A photograph of cycling teams on a road during a leg of the Tour de France race

Source: TourDeFrance 2005 07 09, Vzach, Wikimedia

You may have heard people say, “That’s ironic, isn’t it?” when they notice a difference between what happens and what is expected to happen.

In “Chasing Armstrong with Truth,” New York Times columnist David Carr comments on the irony he saw in the discovery of evidence linking seven-time Tour de France winner Lance Armstrong to a cheating scandal in the world of competitive cycling. Based on Carr’s column, teacher Jessica Lahey wrote a question about irony for students. Read her question in the box below and choose the answer that best explains what Carr means by the word “ironic.”

A photograph of cycling celebrity Lance Armstrong on his bike during a race.

Source: Lance Armstrong Tour de Gruene 2008-11-01, Daniel Norton, Wikimedia

Columnist David Carr tells the “story of how a group of people at the low end of bicycle racing used the Web and social media to take back custody of their sport from powerful dopers and liars and their enablers in the media.” When Carr writes that “it was ironic that NYVelocity, built by nonjournalists, did the hard work that much of the professional press did not,” what does he mean by the word “ironic”?

  1. That the media were too aggressive in their attempts to bring down Lance Armstrong

  2. That fans of cycling were too aggressive in their pursuit of Lance Armstrong

  3. That Lance Armstrong had paid off members of the press to keep his cheating a secret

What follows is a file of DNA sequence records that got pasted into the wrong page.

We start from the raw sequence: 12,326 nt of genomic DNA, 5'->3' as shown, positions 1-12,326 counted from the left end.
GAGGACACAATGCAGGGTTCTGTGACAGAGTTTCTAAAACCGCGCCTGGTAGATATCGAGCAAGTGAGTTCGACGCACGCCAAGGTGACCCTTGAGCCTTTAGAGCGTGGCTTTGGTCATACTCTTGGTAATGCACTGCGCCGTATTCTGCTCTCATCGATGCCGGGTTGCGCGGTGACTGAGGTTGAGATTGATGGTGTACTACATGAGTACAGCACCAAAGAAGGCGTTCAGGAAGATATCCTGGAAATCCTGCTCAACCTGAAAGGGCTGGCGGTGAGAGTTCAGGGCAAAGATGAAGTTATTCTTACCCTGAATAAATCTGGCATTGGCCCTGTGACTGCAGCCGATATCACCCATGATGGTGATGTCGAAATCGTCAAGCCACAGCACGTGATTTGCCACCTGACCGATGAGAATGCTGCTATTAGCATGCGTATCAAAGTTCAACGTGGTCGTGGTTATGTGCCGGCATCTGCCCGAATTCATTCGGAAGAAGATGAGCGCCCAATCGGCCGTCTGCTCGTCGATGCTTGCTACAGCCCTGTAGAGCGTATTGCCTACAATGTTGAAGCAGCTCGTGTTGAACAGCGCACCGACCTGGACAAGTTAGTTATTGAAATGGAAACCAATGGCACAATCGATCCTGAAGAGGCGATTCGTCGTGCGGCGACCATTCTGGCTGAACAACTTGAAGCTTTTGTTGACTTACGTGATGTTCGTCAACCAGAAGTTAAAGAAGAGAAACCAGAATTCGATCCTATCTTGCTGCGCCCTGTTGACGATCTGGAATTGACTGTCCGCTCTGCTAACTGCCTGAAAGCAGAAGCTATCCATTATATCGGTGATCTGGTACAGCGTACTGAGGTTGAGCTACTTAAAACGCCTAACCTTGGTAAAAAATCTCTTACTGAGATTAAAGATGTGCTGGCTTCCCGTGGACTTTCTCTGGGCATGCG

4. That Lance Armstrong had influenced the media and he should be guilty of more than cheating in professional cycling

  5. That the media, not laypeople, should have been the ones to investigate and reveal the truth about Lance Armstrong’s cheating

If you chose e, you’re doing a great job of detecting irony. Ms. Lahey explains that “journalists, professional investigative writers dedicated to finding the truth, rather than laypeople should have revealed the scope of Armstrong’s cheating.” One would have expected journalists to bring the evidence of cheating to light. Instead, nonjournalists did so, making the situation ironic.

Let’s see if you can identify the irony in two additional situations. Read the excerpts below and identify how what actually happened is different than what was expected.

icon for an interactive exercise

Before we end this section, watch the video below. It will help you further understand how expectations shape irony.

Source: Situational irony: The opposite of what you think - Christopher Warner, TEDEducation, You Tube